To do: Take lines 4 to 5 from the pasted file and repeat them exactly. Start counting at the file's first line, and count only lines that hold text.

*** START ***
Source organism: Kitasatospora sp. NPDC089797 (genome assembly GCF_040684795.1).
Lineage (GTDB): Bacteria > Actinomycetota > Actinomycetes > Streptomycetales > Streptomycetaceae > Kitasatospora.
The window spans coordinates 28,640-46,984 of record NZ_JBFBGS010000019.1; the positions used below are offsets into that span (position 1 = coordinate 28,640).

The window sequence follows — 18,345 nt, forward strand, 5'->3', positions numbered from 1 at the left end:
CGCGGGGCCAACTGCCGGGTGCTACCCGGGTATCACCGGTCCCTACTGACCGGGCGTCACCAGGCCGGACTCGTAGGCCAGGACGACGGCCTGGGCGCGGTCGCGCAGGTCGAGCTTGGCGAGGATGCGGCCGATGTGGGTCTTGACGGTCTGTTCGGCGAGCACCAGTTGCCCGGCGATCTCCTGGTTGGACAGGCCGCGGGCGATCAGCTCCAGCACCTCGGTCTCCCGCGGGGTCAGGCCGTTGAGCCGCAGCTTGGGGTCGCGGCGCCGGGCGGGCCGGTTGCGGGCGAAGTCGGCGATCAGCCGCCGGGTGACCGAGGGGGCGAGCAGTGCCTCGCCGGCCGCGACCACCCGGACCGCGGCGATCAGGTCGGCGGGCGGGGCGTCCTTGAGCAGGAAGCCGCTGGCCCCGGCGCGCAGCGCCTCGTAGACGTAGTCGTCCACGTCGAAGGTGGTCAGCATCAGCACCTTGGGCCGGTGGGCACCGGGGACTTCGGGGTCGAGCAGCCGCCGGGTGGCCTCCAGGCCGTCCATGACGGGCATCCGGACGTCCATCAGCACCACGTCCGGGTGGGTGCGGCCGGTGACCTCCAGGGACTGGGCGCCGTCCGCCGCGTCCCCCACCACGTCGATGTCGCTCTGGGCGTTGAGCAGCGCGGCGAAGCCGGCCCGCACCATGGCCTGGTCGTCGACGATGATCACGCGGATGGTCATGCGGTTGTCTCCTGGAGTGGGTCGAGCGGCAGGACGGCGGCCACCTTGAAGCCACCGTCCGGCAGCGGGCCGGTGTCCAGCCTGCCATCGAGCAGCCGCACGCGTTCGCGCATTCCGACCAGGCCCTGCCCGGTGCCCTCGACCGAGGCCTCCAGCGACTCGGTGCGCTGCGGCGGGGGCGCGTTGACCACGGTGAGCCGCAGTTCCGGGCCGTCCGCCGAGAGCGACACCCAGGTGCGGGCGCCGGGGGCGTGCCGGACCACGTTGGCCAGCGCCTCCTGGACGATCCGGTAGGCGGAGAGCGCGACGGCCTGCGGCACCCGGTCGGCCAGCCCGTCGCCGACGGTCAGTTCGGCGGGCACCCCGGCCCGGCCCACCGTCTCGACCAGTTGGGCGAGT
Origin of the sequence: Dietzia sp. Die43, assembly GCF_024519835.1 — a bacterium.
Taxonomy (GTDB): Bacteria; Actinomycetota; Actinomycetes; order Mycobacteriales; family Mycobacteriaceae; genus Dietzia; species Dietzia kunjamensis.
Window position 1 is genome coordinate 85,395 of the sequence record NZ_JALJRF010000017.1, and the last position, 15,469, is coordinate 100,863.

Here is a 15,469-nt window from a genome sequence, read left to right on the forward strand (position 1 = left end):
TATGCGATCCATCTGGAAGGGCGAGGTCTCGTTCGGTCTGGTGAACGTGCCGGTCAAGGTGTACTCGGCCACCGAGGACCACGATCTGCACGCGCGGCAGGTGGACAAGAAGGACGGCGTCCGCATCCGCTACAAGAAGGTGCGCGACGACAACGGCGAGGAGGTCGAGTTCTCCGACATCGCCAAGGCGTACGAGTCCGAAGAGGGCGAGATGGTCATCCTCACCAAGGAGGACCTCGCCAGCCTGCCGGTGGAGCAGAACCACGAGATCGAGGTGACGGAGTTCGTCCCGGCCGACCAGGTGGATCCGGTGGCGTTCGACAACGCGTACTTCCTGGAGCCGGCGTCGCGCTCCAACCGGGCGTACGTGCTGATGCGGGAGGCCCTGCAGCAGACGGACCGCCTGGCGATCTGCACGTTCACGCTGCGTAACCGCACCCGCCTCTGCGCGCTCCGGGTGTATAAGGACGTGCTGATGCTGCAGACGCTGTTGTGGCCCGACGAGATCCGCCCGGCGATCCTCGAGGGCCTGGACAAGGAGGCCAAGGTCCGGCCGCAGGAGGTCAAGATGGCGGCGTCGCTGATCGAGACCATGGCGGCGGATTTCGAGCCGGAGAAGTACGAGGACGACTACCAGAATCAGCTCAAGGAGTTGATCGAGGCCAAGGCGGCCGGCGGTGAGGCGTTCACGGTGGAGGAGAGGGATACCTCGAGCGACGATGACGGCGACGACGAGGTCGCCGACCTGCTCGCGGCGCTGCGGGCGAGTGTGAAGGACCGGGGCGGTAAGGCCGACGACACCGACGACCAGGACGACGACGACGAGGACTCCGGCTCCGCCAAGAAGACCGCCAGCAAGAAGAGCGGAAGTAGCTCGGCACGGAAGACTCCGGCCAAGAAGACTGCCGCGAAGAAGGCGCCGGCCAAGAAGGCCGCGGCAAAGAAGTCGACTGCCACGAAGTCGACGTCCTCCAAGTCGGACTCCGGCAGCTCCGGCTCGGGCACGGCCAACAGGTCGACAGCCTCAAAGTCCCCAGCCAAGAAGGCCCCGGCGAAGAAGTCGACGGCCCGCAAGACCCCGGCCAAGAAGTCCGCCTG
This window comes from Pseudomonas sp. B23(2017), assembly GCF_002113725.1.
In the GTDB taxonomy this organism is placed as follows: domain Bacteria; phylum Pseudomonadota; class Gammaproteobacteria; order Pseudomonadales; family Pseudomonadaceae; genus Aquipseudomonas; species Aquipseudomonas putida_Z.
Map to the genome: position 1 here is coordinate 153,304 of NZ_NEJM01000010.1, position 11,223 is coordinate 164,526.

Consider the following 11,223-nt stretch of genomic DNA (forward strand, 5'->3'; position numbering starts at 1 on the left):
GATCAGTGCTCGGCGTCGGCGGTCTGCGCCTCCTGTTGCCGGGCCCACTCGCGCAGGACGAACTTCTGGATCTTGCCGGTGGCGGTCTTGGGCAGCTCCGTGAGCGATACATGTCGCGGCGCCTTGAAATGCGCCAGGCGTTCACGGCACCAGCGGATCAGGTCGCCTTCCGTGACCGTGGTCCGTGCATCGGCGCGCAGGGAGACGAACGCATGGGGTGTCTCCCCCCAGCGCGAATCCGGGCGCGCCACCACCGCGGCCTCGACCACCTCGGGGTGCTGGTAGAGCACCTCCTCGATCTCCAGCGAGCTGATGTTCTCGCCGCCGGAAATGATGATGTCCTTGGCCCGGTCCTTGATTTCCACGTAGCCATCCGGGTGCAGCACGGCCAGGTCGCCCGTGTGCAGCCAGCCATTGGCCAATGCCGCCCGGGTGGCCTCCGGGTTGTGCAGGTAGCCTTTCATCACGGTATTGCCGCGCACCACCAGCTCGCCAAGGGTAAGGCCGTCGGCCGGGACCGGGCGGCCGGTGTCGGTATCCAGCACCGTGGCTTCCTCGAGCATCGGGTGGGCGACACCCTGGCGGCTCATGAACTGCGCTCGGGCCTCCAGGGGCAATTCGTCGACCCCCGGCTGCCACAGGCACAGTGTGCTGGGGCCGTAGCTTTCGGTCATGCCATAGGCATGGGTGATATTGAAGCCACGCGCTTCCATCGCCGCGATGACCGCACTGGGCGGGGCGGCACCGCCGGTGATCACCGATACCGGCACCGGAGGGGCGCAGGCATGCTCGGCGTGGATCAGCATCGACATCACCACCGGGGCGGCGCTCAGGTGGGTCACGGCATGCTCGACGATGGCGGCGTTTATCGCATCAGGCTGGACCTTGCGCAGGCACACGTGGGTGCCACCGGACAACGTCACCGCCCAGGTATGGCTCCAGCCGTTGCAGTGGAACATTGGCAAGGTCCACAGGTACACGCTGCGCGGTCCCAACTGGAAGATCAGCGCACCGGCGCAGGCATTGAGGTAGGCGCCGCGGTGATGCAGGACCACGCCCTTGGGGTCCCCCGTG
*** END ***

The window sequence follows — 18,345 nt, forward strand, 5'->3', positions numbered from 1 at the left end:
CGCGGGGCCAACTGCCGGGTGCTACCCGGGTATCACCGGTCCCTACTGACCGGGCGTCACCAGGCCGGACTCGTAGGCCAGGACGACGGCCTGGGCGCGGTCGCGCAGGTCGAGCTTGGCGAGGATGCGGCCGATGTGGGTCTTGACGGTCTGTTCGGCGAGCACCAGTTGCCCGGCGATCTCCTGGTTGGACAGGCCGCGGGCGATCAGCTCCAGCACCTCGGTCTCCCGCGGGGTCAGGCCGTTGAGCCGCAGCTTGGGGTCGCGGCGCCGGGCGGGCCGGTTGCGGGCGAAGTCGGCGATCAGCCGCCGGGTGACCGAGGGGGCGAGCAGTGCCTCGCCGGCCGCGACCACCCGGACCGCGGCGATCAGGTCGGCGGGCGGGGCGTCCTTGAGCAGGAAGCCGCTGGCCCCGGCGCGCAGCGCCTCGTAGACGTAGTCGTCCACGTCGAAGGTGGTCAGCATCAGCACCTTGGGCCGGTGGGCACCGGGGACTTCGGGGTCGAGCAGCCGCCGGGTGGCCTCCAGGCCGTCCATGACGGGCATCCGGACGTCCATCAGCACCACGTCCGGGTGGGTGCGGCCGGTGACCTCCAGGGACTGGGCGCCGTCCGCCGCGTCCCCCACCACGTCGATGTCGCTCTGGGCGTTGAGCAGCGCGGCGAAGCCGGCCCGCACCATGGCCTGGTCGTCGACGATGATCACGCGGATGGTCATGCGGTTGTCTCCTGGAGTGGGTCGAGCGGCAGGACGGCGGCCACCTTGAAGCCACCGTCCGGCAGCGGGCCGGTGTCCAGCCTGCCATCGAGCAGCCGCACGCGTTCGCGCATTCCGACCAGGCCCTGCCCGGTGCCCTCGACCGAGGCCTCCAGCGACTCGGTGCGCTGCGGCGGGGGCGCGTTGACCACGGTGAGCCGCAGTTCCGGGCCGTCCGCCGAGAGCGACACCCAGGTGCGGGCGCCGGGGGCGTGCCGGACCACGTTGGCCAGCGCCTCCTGGACGATCCGGTAGGCGGAGAGCGCGACGGCCTGCGGCACCCGGTCGGCCAGCCCGTCGCCGACGGTCAGTTCGGCGGGCACCCCGGCCCGGCCCACCGTCTCGACCAGTTGGGCGAGT